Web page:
The Board does not issue citations or fines but does make safety recommendations to plants, industry organizations, labor groups, and regulatory agencies such as OSHA and EPA. Visit our website, http://www.csb.gov.

For more information, contact CSB Communications Manager Hillary Cohen, cell 202 446.8094, or Sandy Gilmour, cell 202.251.5496.

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U.S. Chemical Safety Board | 2175 K Street NW | Washington, DC 20037 | www.csb.gov

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4th of July Firework Safety Tips

Tomorrow is our nations’ independance day and we’ll celebrate, among other things by blowing things up 🙂

Every year emergency rooms start to fill up with people who’ve accidentally injured themselves or been injured because of fireworks. To avoid spending your holiday in the emergency room, here are a few safety tips:

  • Have a “designated Fireworks” person. By this I mean that drinking and fireworks DO NOT MIX. If you are going to drink, don’t touch fireworks.
  • Know where the fireworks are and who has access to them. Make sure that everyone knows who is and who is not allowed to light them.
  • Watch small children. It’s easy to get distracted and busy at the BBQ and forget about the two-year old running around.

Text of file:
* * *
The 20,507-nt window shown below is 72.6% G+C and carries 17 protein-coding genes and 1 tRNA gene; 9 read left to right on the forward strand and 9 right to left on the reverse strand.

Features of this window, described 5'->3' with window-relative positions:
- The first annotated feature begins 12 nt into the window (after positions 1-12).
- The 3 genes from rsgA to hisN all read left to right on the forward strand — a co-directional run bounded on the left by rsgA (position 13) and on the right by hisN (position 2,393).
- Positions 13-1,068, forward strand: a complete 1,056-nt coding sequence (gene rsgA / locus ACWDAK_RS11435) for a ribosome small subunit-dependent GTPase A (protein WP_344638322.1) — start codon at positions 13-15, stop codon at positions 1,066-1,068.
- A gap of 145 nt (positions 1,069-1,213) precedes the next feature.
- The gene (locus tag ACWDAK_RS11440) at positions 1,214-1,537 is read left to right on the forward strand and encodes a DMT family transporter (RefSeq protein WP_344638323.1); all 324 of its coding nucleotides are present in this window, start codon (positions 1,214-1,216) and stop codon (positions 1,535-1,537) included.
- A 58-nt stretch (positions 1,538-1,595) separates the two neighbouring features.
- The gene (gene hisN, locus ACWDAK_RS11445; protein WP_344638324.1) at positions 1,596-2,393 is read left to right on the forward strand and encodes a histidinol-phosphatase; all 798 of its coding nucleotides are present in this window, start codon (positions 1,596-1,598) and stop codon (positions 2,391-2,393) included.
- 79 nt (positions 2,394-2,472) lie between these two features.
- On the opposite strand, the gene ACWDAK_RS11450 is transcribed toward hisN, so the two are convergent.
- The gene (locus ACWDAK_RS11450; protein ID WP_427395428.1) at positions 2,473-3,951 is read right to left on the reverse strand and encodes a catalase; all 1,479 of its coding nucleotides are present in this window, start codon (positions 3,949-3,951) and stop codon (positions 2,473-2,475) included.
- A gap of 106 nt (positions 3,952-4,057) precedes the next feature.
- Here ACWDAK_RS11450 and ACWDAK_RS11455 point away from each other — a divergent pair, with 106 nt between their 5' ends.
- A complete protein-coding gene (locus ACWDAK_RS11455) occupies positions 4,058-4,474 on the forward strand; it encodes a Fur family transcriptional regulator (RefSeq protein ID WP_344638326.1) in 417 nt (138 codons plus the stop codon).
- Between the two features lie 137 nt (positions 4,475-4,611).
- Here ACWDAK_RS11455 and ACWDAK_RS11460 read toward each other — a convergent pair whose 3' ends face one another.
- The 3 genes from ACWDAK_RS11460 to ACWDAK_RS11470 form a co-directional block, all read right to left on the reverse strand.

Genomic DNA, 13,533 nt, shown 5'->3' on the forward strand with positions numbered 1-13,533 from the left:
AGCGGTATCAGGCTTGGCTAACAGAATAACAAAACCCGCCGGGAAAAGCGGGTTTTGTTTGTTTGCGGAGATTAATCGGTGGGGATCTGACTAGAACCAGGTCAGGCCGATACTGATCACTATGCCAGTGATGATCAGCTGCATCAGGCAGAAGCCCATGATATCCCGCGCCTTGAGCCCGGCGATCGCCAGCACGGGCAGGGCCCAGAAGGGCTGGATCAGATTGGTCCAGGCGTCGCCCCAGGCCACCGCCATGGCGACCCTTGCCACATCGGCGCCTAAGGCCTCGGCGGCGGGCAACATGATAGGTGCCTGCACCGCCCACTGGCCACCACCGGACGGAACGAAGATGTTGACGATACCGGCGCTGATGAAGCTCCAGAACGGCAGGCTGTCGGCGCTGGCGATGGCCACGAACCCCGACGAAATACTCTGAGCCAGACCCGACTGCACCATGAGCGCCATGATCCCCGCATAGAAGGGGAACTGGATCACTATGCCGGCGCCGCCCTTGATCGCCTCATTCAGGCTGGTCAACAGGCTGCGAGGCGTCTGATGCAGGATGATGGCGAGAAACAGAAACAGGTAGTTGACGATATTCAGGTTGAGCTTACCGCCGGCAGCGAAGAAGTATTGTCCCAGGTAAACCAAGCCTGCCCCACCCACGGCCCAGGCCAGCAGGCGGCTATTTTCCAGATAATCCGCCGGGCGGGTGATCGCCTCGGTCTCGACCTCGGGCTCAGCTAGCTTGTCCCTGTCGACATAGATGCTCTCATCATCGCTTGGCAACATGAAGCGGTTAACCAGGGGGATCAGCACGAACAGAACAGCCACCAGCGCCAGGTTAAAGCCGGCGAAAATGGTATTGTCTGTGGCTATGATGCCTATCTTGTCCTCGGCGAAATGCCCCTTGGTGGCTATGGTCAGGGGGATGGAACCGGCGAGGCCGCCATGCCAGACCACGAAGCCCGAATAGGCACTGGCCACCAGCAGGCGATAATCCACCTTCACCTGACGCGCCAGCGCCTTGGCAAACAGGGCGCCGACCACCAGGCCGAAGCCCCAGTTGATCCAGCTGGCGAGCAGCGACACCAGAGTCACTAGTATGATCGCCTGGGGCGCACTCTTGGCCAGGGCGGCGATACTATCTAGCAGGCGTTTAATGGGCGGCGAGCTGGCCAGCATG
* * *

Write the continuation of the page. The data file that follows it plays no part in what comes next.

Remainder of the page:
• Closely supervise older kids if they are going to light any fireworks. No one can tell you whether or not your child is old enough to use fireworks. Every child is different but if you believe your child is ready and mature enough, train, teach and supervise them as they light fireworks.
  • ALWAYS keep plenty of water handy to extinguish duds or put out anything (or anyone) who accidentally catches fire.
  • NEVER pick up a firework that didn’t ignite properly. It could be smoldering and go off in your hand. Douse with water and let it sit untouched for up to 10 minutes to soak up the water and extinguish any ember. Dispose of it in a metal can.
  • Understand that even sparkler generate tremendous amounts of heat. Children should not wave them around or run while holding them. It is all too easy for them to trip and seriously burn themselves or someone else.